Recognizing Charles Poland: Heroes around us

Maxton Thoman

There are heroes among us. Every day people clad in the same ordinary, mundane garb shared by the rest of us; no Superman “S” fixed to their chests. They are quiet and caring, dynamic and strong.

They lead ordinary lives but produce extraordinary results. All without asking for an ounce in return. No recognition befalls them. They merely step up to the plate when called upon.

A week ago today, one of those everyday, once-in-a-lifetime heroes was called up and gunned down, fighting for passionate students and fearless youth.

Charles Albert Poland, Jr., a true Alabama state and national hero, put himself in the line of fire between gunman and kidnapper Jimmy Lee Dykes and the students on his bus.

The students he loved. The students he protected daily. The students he would die protecting.

When Poland refused the gunman’s demand to take two students from his care, he paid the ultimate price.

Yet, while immortalized in the heroics and altruism that he exemplified at the end of his life, Charles Albert Poland, Jr. deserves to also be remembered and exalted for his everyday sacrifice, not solely his final one.

Poland was a hero in the highest of regards on Tuesday, Jan. 29, but he was a hero every day before that as well.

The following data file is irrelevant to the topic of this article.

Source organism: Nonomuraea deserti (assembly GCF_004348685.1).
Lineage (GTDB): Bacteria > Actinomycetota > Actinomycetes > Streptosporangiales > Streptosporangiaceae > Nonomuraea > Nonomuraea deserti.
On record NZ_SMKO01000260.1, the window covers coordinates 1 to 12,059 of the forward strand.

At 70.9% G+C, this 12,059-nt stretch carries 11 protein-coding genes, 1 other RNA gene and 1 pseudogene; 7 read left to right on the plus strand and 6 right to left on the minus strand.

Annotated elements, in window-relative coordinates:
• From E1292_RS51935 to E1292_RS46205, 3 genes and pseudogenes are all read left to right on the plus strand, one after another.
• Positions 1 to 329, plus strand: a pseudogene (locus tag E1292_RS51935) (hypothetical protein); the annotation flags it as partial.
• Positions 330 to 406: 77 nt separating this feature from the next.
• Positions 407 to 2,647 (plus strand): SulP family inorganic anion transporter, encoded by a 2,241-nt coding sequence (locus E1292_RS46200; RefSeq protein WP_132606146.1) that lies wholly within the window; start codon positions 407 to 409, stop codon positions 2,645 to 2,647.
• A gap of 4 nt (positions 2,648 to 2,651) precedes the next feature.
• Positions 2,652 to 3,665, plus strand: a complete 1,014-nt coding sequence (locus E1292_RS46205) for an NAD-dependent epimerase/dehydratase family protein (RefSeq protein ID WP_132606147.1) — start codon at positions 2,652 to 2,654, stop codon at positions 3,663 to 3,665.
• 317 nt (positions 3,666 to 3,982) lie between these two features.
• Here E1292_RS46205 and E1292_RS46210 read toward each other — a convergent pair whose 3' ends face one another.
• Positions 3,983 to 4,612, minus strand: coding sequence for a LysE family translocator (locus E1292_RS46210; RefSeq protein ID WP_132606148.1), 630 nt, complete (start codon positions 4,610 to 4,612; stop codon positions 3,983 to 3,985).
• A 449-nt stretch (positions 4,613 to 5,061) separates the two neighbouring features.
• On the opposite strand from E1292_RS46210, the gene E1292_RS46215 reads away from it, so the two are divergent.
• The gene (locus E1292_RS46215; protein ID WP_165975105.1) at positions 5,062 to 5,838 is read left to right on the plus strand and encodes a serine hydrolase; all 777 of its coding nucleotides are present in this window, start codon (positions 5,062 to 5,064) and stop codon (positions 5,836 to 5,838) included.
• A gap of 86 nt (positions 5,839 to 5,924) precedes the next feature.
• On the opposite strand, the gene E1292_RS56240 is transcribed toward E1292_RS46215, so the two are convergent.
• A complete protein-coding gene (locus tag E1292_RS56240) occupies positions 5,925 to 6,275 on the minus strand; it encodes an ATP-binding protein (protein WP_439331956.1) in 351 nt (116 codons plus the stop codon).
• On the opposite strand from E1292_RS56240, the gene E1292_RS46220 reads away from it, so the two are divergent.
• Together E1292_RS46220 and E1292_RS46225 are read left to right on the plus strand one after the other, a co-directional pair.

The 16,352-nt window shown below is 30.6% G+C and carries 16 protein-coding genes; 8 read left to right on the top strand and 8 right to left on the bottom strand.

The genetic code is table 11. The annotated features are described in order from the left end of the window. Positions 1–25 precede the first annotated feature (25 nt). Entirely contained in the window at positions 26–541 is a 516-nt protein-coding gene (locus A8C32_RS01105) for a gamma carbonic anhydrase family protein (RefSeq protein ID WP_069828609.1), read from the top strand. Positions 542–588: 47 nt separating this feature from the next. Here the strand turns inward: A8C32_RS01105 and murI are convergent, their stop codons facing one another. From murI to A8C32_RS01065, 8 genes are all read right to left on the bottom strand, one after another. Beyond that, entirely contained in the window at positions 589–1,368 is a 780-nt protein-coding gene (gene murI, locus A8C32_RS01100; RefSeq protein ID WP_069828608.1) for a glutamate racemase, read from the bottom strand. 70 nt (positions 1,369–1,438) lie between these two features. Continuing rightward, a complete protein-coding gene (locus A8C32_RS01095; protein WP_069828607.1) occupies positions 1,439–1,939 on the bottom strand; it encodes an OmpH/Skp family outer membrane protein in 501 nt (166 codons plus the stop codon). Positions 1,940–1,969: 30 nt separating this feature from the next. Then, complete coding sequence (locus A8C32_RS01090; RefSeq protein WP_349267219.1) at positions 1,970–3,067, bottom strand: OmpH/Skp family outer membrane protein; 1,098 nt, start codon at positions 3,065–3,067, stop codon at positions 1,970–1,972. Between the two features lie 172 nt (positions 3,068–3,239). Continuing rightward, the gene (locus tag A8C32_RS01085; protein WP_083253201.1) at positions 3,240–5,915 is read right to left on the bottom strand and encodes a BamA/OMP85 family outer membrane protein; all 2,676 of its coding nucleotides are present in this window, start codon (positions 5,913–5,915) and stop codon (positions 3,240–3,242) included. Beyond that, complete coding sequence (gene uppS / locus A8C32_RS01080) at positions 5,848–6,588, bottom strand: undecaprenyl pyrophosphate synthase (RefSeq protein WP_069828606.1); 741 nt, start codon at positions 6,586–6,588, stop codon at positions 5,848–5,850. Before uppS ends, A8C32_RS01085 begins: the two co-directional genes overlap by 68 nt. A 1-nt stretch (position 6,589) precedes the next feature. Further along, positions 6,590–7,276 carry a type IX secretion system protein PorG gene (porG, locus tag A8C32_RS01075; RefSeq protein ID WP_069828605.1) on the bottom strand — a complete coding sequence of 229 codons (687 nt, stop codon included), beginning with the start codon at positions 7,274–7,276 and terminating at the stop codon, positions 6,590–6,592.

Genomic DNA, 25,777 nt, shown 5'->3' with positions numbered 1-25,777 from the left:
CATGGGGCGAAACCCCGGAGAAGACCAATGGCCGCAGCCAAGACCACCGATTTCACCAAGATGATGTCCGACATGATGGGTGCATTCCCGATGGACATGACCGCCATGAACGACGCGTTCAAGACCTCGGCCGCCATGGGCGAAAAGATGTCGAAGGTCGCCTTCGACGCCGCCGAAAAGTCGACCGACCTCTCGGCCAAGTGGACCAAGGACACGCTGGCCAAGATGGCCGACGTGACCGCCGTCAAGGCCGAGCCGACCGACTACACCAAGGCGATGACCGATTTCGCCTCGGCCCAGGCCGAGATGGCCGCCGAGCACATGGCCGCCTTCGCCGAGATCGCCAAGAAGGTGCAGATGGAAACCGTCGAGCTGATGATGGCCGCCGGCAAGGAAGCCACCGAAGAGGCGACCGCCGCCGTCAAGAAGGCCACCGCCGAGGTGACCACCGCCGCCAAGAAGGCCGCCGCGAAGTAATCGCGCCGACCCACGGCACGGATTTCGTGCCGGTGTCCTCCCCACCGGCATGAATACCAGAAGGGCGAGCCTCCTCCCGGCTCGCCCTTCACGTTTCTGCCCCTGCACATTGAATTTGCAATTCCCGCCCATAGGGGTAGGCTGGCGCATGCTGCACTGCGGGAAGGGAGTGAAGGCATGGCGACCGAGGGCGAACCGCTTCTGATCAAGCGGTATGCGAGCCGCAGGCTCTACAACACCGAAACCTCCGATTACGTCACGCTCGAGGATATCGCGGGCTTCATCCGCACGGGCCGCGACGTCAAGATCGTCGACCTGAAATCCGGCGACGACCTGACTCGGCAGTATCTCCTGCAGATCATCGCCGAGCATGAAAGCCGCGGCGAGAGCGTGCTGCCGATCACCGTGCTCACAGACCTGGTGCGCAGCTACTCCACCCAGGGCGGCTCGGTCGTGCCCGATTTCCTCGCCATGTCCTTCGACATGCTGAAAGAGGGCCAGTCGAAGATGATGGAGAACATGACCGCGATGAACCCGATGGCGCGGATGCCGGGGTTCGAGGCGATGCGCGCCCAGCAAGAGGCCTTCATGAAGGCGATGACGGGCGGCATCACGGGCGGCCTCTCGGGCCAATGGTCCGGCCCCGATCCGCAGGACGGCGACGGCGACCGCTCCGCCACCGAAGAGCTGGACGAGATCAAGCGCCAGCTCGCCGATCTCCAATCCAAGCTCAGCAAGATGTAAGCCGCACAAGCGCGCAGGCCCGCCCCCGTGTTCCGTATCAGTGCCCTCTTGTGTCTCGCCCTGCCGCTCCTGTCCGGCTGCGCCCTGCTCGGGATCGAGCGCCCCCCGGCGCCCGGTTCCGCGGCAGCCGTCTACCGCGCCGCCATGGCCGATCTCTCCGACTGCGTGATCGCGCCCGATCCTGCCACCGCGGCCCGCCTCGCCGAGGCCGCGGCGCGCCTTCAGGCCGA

Pure and unadulterated altruism — like that which Poland displayed daily, and in the end — requires more intentional action and dynamic thought than it might originally suggest, allowing this easily misunderstood term to masquerade behind an unimposing façade.

As a result, the human condition can sometimes seem innately set on disregarding its duty to endeavor towards this unselfish devotion to the betterment of mankind, be it individually or globally.

However, it is this collective ignorance that we must identify and isolate, so as to ensure our own opposition in the face of this disregard. In the end, Poland’s memory should serve as a reminder, prompting us to strive daily toward the amelioration of ailments facing humanity, be they global strides or local impacts.

We too must struggle towards personal self-sacrifice and philanthropy. We too must try to be heroes in whatever capacity we find ourselves, if for nothing else than to act as an incredible example in the likeness of Poland.

It is imperative that we lead our lives in the footsteps of those before us, molding ourselves after our own everyday heroes – the doctors, teachers, firefighters, soldiers, students, parents, grandparents and everyday people that make the ordinary extraordinary.

Anyone can be Superman. It just depends on where you are and what you do when you are called upon.

For now, however, be sure to celebrate your heroes. Commend them for their efforts, and strive daily to emulate their likeness.

After all, Poland’s story is proof. There are heroes among us.

Maxton Thoman is a freshman majoring in biology. His column runs biweekly.

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